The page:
A campaign video created by supporters of US presidential candidate Bernie Sanders has been criticised for failing to credit the work of Singaporean photographer John Clang, from whom it drew inspiration.
The one-minute video, titled Together, was uploaded on Vimeo two weeks ago and has since gone viral, racking up more than 2.6 million views.
With the tagline "America should work for all of us #votetogether", the clip has been praised for its visually-arresting stop-motion technique that features portraits of different faces torn in half.
But its style and concept bears uncanny resemblance to a similar video done by the New York-based Mr Clang, 42, who shot a stop-motion ad in November 2009 to bring awareness to the United Nations' climate change conference in Copenhagen.
Titled Hopehagen, the 30-second clip was a collaboration between Mr Clang, 42, and advertising agency Ogilvy & Mather.
Mr Clang, speaking to photography blog PetaPixel, said he was alerted by friends to the Together video last week, and was bothered by how it had failed to mention his work.
A mention was later added to the Sanders video credits, which read: "Special thanks to John Clang for your beautiful photo/stop-motion technique inspiration."
But Mr Clang was critical of the fact that the video's director, Jonathan Olinger of the storytelling agency Human, did not acknowledge his work from the start.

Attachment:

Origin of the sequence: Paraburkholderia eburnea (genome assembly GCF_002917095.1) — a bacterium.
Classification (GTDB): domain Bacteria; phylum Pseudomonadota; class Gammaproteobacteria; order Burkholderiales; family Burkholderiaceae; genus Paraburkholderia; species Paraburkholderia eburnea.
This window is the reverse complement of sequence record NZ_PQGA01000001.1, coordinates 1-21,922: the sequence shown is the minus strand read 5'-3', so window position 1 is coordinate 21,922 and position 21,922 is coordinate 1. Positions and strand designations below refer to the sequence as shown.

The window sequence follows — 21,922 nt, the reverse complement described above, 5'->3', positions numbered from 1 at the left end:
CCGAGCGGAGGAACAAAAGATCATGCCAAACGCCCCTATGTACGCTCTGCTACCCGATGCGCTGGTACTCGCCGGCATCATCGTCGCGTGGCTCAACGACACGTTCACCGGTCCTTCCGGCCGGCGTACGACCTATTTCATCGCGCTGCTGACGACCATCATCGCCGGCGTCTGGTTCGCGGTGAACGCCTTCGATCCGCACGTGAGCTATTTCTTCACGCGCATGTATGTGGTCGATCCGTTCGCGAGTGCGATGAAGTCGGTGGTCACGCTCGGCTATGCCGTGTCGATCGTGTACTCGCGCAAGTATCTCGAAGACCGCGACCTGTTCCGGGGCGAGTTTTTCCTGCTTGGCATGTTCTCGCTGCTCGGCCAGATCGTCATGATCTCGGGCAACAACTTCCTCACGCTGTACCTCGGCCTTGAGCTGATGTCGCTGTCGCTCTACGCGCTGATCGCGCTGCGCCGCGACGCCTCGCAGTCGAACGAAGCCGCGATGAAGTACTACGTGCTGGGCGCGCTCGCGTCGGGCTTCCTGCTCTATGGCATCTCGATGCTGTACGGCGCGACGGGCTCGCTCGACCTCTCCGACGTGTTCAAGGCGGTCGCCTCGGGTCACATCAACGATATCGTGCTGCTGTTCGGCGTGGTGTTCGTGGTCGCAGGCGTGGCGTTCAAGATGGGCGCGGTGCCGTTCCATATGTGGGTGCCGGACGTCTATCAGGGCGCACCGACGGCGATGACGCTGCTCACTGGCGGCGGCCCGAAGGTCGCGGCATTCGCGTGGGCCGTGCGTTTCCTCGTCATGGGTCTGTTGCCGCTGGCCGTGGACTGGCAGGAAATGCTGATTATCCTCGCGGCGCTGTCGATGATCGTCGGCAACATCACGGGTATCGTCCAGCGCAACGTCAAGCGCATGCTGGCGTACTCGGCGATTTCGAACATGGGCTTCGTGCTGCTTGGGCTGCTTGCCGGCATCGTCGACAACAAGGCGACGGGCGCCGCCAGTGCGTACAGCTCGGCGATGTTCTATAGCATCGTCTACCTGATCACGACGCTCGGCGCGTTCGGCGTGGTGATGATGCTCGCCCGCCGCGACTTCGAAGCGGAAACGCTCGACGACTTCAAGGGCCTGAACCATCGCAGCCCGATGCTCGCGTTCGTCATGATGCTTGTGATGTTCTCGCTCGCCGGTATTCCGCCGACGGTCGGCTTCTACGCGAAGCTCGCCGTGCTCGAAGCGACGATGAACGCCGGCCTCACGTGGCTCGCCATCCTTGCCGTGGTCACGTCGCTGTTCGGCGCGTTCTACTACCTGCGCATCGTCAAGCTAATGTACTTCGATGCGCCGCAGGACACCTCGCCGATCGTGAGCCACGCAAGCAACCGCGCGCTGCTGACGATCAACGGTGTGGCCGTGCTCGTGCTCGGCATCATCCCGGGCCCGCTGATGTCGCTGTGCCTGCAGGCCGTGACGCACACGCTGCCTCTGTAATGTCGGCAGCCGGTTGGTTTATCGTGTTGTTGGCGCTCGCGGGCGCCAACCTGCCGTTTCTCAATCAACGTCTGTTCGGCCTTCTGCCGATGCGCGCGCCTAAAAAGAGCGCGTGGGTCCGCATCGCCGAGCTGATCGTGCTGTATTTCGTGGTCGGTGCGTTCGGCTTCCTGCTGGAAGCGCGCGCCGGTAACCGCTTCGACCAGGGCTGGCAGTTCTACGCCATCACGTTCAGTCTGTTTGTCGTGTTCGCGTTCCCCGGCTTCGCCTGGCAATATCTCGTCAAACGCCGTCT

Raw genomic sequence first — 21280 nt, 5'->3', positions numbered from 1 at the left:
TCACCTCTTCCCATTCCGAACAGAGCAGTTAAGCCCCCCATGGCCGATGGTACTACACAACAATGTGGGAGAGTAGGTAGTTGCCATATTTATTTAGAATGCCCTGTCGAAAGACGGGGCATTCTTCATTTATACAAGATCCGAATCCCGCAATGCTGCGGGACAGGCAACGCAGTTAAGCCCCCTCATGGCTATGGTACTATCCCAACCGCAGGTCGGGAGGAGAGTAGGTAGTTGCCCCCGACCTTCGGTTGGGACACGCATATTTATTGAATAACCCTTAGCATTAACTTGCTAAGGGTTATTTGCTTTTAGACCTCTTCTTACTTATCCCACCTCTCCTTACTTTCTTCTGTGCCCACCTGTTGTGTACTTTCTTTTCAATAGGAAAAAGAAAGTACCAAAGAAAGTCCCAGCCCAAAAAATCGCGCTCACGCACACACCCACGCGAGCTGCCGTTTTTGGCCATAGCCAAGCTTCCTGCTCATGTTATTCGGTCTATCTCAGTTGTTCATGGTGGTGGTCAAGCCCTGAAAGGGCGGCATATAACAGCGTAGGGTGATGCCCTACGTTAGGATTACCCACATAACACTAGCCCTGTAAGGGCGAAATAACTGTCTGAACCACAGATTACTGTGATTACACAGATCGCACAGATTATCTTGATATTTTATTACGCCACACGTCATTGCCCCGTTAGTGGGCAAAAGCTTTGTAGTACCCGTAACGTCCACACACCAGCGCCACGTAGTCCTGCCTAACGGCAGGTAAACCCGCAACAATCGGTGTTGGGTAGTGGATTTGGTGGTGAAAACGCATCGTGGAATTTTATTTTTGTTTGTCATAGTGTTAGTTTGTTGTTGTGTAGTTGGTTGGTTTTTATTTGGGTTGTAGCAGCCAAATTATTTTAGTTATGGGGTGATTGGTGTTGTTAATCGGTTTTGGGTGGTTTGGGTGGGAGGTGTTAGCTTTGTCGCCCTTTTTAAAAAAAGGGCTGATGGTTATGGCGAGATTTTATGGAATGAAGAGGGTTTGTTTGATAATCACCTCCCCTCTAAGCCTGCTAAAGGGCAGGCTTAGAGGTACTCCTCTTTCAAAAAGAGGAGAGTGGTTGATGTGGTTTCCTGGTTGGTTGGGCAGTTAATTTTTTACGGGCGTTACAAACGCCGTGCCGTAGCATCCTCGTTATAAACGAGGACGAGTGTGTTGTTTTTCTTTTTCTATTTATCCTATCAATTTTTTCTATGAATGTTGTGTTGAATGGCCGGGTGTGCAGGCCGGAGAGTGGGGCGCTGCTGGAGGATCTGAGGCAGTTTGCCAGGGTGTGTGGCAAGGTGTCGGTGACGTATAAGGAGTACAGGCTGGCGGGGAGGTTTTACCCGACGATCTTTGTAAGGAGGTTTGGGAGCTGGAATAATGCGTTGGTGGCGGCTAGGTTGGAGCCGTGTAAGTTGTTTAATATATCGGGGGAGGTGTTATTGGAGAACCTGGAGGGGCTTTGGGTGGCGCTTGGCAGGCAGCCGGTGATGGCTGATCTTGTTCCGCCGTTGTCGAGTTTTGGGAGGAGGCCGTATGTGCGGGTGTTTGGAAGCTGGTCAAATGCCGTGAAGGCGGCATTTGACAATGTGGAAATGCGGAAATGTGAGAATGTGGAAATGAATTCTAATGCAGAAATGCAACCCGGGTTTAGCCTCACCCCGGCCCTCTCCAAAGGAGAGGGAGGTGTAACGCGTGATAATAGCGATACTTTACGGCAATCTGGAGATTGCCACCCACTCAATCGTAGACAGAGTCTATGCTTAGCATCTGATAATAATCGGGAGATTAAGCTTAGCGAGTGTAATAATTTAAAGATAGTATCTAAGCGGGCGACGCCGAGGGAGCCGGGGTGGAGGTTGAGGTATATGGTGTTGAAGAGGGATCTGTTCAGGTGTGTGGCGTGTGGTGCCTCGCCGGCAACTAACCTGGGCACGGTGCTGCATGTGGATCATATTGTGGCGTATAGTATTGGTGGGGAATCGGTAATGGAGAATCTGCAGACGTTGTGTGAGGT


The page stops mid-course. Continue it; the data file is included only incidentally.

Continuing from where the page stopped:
"I admire Jonathan Olinger's passion in creating good concerted efforts for great causes," Mr Clang told PetaPixel. "His passion is, what I always believe in, much needed in this artistry. I would have hoped he had approached me earlier to discuss this project, especially (as) we are both New Yorkers.
"Understandably sometimes when one sees something that resonates with them, it's difficult to erase from their mind. I think I deserve... respect and acknowledgement from him. I respect what he does and I do hope we both can be friends."
Mr Clang's agency, the CollectiveShift, also left a comment on the Facebook video to explain its stance.
In a Facebook post after the PetaPixel article was published, Mr Clang said artists and creators should not be faulted for trying to defend the rights to their work.
"We're not talking about the technique of collage here, as many has pointed out that it has been done by students in schools and goes back decades. I agree wholeheartedly," he wrote.
"My work has always been idea-driven and I really can't say more if you fail to see the similarities in those works. I wish I didn't have to find out about it this way."